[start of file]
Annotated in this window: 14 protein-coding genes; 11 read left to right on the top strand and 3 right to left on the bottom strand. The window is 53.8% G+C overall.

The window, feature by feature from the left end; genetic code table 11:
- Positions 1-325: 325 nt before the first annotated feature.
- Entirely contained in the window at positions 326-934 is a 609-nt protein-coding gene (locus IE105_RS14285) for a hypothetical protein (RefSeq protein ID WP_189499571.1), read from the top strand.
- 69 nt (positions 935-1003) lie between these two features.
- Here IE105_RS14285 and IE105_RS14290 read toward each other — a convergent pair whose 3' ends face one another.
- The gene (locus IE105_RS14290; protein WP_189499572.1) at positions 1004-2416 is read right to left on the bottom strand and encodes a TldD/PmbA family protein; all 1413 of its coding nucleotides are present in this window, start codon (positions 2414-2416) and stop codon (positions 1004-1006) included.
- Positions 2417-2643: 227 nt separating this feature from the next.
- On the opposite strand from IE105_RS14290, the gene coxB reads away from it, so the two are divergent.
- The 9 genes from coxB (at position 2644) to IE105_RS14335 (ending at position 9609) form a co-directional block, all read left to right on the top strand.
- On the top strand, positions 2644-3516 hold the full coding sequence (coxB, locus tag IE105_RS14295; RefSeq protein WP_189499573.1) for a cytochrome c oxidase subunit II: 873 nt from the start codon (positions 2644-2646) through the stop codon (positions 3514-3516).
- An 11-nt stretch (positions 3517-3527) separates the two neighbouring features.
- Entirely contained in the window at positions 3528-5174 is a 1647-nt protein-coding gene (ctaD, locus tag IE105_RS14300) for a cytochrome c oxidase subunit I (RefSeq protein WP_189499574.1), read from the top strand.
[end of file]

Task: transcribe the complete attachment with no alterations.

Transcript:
Annotated in this window: 14 protein-coding genes; 11 read left to right on the top strand and 3 right to left on the bottom strand. The window is 53.8% G+C overall.

The window, feature by feature from the left end; genetic code table 11:
- Positions 1-325: 325 nt before the first annotated feature.
- Entirely contained in the window at positions 326-934 is a 609-nt protein-coding gene (locus IE105_RS14285) for a hypothetical protein (RefSeq protein ID WP_189499571.1), read from the top strand.
- 69 nt (positions 935-1003) lie between these two features.
- Here IE105_RS14285 and IE105_RS14290 read toward each other — a convergent pair whose 3' ends face one another.
- The gene (locus IE105_RS14290; protein WP_189499572.1) at positions 1004-2416 is read right to left on the bottom strand and encodes a TldD/PmbA family protein; all 1413 of its coding nucleotides are present in this window, start codon (positions 2414-2416) and stop codon (positions 1004-1006) included.
- Positions 2417-2643: 227 nt separating this feature from the next.
- On the opposite strand from IE105_RS14290, the gene coxB reads away from it, so the two are divergent.
- The 9 genes from coxB (at position 2644) to IE105_RS14335 (ending at position 9609) form a co-directional block, all read left to right on the top strand.
- On the top strand, positions 2644-3516 hold the full coding sequence (coxB, locus tag IE105_RS14295; RefSeq protein WP_189499573.1) for a cytochrome c oxidase subunit II: 873 nt from the start codon (positions 2644-2646) through the stop codon (positions 3514-3516).
- An 11-nt stretch (positions 3517-3527) separates the two neighbouring features.
- Entirely contained in the window at positions 3528-5174 is a 1647-nt protein-coding gene (ctaD, locus tag IE105_RS14300) for a cytochrome c oxidase subunit I (RefSeq protein WP_189499574.1), read from the top strand.